When you sleep, you give your body a chance to repair itself. In the hours we spend snoozing, our brains clear out abnormal proteins, our heart rates gradually slow, and we undergo cellular repair and rejuvenation. Our mitochondria—our body’s energy generators—also recover from the day. If these mitochondria aren’t given adequate time to recharge, board-certified cardiologist Michael Twyman, M.D. explained on a recent episode of the mindbodygreen podcast, our risk of heart disease skyrockets.
“If you don’t heal your mitochondria at night, it almost doesn’t matter how well you eat or how much you exercise; your body has broken mitochondrial engines, and you’re not going to make energy as efficiently,” Twyman said.
Getting a solid night’s sleep can also reduce other cardiovascular risk factors such as chronic inflammation3, high blood pressure4, and blood sugar disturbance5, according to the AHA. It brings mental health benefits too, and mental health disorders can also contribute to heart disease6.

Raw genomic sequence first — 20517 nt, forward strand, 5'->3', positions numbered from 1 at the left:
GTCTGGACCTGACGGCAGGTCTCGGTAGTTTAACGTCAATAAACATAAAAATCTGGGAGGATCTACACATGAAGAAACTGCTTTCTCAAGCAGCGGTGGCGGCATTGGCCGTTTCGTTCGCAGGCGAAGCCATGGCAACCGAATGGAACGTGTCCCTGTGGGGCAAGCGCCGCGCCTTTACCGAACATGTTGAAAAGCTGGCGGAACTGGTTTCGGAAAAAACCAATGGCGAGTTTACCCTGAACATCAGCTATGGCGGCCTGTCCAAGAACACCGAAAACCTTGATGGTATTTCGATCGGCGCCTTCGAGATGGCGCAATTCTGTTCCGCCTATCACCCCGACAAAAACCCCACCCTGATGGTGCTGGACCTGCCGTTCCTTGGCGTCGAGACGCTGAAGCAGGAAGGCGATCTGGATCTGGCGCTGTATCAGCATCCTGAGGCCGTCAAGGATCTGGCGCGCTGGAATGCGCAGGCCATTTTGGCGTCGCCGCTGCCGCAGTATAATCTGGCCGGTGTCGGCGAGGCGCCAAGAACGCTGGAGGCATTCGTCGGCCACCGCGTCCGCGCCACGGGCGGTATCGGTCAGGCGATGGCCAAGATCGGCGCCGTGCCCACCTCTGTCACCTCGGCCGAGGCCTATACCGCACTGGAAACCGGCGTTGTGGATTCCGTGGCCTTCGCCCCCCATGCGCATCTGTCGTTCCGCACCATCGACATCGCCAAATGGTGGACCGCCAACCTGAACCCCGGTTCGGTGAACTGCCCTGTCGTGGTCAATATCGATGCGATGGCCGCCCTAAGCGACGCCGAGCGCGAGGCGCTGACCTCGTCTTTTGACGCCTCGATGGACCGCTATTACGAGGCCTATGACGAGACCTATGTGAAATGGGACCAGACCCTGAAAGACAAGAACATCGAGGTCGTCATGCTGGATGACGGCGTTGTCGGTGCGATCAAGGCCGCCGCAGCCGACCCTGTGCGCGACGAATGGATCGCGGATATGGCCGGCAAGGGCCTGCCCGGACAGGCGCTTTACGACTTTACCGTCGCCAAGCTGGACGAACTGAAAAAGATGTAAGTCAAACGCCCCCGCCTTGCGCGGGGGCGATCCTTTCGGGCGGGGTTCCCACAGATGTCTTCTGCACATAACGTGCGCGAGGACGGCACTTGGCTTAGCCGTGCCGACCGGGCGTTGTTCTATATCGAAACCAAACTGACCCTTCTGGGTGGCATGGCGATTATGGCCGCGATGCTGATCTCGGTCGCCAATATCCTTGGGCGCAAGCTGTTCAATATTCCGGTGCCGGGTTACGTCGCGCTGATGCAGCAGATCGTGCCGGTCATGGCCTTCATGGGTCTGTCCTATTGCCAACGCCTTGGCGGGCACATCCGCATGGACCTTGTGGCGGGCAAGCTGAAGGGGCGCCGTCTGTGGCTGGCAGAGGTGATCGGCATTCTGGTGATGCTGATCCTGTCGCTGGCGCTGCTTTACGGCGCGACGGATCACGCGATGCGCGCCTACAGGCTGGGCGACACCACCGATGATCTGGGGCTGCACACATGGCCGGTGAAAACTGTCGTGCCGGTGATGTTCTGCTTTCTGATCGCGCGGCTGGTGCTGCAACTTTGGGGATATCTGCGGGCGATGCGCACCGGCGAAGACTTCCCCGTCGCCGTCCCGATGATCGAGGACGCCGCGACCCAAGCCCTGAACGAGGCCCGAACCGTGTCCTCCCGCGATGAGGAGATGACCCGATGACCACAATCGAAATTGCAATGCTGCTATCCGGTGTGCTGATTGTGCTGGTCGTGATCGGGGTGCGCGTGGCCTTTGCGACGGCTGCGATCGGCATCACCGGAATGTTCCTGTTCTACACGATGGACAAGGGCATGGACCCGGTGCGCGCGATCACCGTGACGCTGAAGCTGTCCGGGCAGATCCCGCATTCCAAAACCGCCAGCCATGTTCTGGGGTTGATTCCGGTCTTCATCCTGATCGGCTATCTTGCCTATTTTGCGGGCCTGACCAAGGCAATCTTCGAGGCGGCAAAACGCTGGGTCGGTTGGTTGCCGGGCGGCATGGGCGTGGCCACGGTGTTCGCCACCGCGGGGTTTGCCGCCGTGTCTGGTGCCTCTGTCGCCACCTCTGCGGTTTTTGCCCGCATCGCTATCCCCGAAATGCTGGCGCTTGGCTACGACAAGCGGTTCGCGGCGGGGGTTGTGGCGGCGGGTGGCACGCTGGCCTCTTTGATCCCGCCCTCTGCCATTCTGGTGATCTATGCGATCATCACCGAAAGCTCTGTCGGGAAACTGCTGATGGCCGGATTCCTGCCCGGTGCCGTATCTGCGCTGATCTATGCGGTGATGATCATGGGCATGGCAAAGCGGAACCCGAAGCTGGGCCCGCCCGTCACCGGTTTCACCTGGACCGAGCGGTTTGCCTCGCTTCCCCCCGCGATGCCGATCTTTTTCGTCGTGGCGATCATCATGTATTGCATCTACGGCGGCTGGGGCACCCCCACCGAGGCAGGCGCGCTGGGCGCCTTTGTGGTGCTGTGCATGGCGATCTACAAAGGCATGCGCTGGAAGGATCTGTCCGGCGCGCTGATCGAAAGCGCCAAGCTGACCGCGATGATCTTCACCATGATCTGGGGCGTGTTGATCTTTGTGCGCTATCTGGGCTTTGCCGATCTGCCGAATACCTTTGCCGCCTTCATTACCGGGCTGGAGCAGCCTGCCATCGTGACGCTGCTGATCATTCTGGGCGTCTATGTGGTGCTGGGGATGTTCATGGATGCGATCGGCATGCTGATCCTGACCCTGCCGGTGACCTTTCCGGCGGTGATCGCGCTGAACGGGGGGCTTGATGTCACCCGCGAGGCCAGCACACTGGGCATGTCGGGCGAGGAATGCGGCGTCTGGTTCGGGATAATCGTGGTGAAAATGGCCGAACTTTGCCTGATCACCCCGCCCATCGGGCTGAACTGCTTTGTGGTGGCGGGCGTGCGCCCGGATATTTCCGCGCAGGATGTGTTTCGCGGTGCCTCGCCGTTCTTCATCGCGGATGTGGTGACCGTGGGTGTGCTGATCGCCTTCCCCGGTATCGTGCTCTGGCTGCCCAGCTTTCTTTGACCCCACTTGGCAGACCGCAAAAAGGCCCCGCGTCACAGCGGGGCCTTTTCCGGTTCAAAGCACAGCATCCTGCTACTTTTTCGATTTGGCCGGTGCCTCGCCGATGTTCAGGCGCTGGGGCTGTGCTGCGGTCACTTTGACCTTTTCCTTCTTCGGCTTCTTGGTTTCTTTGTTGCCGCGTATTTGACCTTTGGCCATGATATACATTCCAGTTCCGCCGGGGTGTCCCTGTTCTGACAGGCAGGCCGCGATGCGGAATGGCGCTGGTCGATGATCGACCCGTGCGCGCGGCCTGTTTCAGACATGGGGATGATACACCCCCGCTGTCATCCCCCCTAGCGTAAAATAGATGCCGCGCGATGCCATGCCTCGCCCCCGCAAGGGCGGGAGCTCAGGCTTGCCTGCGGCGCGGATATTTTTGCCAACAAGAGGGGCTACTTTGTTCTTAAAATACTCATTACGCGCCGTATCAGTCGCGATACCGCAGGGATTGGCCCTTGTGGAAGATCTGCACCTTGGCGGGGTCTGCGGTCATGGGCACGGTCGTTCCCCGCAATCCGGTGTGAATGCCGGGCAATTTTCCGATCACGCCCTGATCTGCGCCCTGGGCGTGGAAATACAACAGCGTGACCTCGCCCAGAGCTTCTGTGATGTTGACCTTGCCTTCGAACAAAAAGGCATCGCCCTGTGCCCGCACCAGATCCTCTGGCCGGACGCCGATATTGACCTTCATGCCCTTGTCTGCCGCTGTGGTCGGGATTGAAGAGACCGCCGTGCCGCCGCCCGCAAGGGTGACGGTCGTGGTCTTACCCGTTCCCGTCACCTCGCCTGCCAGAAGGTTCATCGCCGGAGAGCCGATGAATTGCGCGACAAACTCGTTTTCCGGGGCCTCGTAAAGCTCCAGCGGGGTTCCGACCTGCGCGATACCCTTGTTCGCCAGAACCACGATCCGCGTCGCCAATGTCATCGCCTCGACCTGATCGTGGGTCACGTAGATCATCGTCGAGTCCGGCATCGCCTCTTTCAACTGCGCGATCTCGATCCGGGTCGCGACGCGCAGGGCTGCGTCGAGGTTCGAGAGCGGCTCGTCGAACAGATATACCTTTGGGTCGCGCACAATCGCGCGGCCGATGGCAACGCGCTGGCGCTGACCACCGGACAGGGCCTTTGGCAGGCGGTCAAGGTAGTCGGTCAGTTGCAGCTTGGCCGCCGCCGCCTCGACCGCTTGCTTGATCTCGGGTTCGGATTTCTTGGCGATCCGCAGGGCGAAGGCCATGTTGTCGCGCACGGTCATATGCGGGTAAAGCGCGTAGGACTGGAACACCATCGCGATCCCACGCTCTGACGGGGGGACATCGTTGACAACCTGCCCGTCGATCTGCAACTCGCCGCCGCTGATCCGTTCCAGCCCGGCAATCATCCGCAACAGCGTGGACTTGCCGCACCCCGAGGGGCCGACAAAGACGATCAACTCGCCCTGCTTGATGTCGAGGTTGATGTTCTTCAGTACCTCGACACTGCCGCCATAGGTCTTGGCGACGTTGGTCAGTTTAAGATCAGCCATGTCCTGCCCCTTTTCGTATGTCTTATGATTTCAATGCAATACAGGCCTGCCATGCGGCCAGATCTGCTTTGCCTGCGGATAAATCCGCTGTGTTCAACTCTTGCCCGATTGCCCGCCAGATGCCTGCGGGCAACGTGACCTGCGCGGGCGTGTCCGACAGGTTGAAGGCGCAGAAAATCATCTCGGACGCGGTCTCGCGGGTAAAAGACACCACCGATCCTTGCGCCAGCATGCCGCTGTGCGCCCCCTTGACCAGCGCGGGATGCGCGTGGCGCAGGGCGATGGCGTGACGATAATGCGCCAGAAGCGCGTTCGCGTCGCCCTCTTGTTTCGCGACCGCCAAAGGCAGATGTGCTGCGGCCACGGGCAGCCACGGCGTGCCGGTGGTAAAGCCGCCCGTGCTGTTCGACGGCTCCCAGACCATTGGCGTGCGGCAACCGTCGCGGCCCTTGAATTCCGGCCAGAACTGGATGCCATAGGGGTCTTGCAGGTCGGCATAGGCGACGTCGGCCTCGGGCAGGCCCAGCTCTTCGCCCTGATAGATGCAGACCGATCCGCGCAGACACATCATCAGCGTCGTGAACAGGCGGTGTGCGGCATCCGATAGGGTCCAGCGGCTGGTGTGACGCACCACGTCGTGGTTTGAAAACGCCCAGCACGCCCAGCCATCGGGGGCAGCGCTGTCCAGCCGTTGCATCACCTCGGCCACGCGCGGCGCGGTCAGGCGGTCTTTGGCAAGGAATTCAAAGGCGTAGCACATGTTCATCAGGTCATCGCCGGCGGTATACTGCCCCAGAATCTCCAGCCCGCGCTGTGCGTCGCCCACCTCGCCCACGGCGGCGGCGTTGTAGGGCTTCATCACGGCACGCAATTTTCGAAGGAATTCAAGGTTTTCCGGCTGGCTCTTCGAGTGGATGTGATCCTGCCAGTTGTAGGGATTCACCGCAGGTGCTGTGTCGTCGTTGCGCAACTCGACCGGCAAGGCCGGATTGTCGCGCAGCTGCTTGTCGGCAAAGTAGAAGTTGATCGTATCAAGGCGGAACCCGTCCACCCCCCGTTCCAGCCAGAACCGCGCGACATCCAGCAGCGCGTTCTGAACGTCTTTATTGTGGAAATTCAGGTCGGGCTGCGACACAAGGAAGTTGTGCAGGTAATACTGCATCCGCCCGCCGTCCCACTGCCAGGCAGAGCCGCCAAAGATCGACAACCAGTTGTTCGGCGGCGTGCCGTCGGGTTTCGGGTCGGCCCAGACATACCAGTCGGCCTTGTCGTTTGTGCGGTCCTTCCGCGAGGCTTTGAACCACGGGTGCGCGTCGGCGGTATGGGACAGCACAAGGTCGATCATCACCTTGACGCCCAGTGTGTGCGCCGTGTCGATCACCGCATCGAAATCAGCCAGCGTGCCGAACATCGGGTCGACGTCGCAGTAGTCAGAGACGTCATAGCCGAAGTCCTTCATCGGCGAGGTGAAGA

One study conducted on nearly 7,000 U.S. adults earlier this year found that those who reported poor sleep had a higher risk of developing heart disease7, regardless of race or sex. In another 2022 study, older people with insomnia were significantly more likely to have had a heart attack or undergone a procedure to open blocked arteries in the past 16 months than those who did not have the sleep disorder. The only other risk factors that were more significant than insomnia in this research were smoking and low physical activity. As lead study author Lars Frojd writes in a news release8, “16% of recurrent major adverse cardiovascular events might have been avoided if none of the participants had insomnia.”